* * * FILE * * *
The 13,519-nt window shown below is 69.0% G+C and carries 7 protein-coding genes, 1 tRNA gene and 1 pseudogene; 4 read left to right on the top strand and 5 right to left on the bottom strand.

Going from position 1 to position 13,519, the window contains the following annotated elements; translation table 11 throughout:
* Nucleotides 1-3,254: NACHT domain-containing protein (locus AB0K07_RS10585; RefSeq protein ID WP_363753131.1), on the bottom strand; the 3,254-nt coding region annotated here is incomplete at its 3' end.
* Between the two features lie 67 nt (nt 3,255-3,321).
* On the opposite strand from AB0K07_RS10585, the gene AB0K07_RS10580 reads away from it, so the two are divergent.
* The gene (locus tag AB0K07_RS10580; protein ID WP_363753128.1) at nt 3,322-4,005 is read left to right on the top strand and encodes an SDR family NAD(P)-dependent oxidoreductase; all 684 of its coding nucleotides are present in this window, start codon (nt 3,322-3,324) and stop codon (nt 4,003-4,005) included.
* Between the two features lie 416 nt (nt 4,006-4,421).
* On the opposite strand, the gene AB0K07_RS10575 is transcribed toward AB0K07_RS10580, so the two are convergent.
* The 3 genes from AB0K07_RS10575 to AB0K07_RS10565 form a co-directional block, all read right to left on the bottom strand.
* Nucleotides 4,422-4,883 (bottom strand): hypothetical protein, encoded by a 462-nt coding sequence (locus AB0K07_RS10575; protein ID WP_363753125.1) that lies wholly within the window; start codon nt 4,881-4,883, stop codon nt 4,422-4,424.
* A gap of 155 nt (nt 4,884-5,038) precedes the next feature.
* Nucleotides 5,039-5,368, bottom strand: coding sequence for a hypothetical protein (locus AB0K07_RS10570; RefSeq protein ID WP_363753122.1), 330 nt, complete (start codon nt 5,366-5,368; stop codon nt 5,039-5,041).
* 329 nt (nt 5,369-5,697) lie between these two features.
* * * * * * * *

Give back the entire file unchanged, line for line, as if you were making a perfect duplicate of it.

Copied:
The 13,519-nt window shown below is 69.0% G+C and carries 7 protein-coding genes, 1 tRNA gene and 1 pseudogene; 4 read left to right on the top strand and 5 right to left on the bottom strand.

Going from position 1 to position 13,519, the window contains the following annotated elements; translation table 11 throughout:
* Nucleotides 1-3,254: NACHT domain-containing protein (locus AB0K07_RS10585; RefSeq protein ID WP_363753131.1), on the bottom strand; the 3,254-nt coding region annotated here is incomplete at its 3' end.
* Between the two features lie 67 nt (nt 3,255-3,321).
* On the opposite strand from AB0K07_RS10585, the gene AB0K07_RS10580 reads away from it, so the two are divergent.
* The gene (locus tag AB0K07_RS10580; protein ID WP_363753128.1) at nt 3,322-4,005 is read left to right on the top strand and encodes an SDR family NAD(P)-dependent oxidoreductase; all 684 of its coding nucleotides are present in this window, start codon (nt 3,322-3,324) and stop codon (nt 4,003-4,005) included.
* Between the two features lie 416 nt (nt 4,006-4,421).
* On the opposite strand, the gene AB0K07_RS10575 is transcribed toward AB0K07_RS10580, so the two are convergent.
* The 3 genes from AB0K07_RS10575 to AB0K07_RS10565 form a co-directional block, all read right to left on the bottom strand.
* Nucleotides 4,422-4,883 (bottom strand): hypothetical protein, encoded by a 462-nt coding sequence (locus AB0K07_RS10575; protein ID WP_363753125.1) that lies wholly within the window; start codon nt 4,881-4,883, stop codon nt 4,422-4,424.
* A gap of 155 nt (nt 4,884-5,038) precedes the next feature.
* Nucleotides 5,039-5,368, bottom strand: coding sequence for a hypothetical protein (locus AB0K07_RS10570; RefSeq protein ID WP_363753122.1), 330 nt, complete (start codon nt 5,366-5,368; stop codon nt 5,039-5,041).
* 329 nt (nt 5,369-5,697) lie between these two features.